The passion and power of 1970's soul sisters (playlist)

The passion and power of 1970's soul sisters (playlist)

Happy Valentine's Day! The Lost Radicals team is still basking in the love of everyone who has supported us during our first few months of existence. Lately, we've been hard at work on a new collection of T-shirts inspired by a long-lost soul singer from the early 70's whose sultry voice was only matched by her revolutionary style. Unfortunately, like many of her European contemporaries, this artist's work is not available to stream. However, while researching this musical era, we rediscovered an abundance of songs that we felt would make the perfect playlist for Valentine's Day (or any day). 

During the cultural and political changes from 1969 to the late 70's, soul singers expressed a new found determination and point of view — and their audience responded enthusiastically. Upbeat 60's dance hits like Baby Love and Dancing in the Street gave way to the lush loneliness of To Love Somebody, the bleak reality of Street Life and the assertive female empowerment of Diana Ross ordering her lover to Surrender. With vivid vocals that floated above sensual grooves and rolling drum riffs, black women stepped up to sing truthfully about their lives. The soul genre became so successful and pervasive that it began to influence — and be influenced by — funk, pop, and psychedelia. Then, around the same time Tina was divorcing Ike, Studio 54 opened it's doors and authentic soul faded into the background to be replaced by the"four on the floor" beats and syrupy strings of disco.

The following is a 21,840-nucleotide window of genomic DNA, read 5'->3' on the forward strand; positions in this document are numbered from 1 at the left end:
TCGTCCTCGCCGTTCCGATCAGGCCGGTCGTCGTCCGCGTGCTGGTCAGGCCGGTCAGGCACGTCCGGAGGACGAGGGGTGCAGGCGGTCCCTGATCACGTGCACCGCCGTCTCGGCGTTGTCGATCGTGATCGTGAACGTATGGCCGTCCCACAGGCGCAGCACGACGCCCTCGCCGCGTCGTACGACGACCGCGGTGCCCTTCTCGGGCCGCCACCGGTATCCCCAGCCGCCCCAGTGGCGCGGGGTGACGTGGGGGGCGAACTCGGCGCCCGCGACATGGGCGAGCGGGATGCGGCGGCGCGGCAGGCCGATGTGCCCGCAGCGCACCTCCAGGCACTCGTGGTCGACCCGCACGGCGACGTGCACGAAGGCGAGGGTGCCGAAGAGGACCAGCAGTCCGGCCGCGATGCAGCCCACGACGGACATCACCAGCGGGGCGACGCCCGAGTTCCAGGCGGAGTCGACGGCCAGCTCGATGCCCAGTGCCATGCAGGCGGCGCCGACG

Of course soul never disappeared. As with any timeless music, several of these early tracks feature hooks that were sampled years later or have enjoyed a resurgence of popularity with new audiences. The drum breaks from Think (About It) were lifted directly for It Takes Two by Rob Base & DJ E-Z Rock. In 1996, Lauryn Hill and The Fugees introduced a stripped-down and funked-up Killing Me Softly to a neo-soul generation. Les Fleur was recently featured in Paul Thomas Anderson's 2014 film adaptation of Inherent Vice, and during the ending of the 2019 horror film Us. Today, artists like Yola, Michael Kiwanuka and Sharon Jones and the Dap Kings are honoring soul singers of the past while taking the genre in new directions. 

We promise some sexy and soulful shirts are on the horizon. In the meantime, uncork a bottle of Blue Nun or shake up a Tequila Sunrise and ease into this curated mix of hidden gems and classic hits.


Back to blog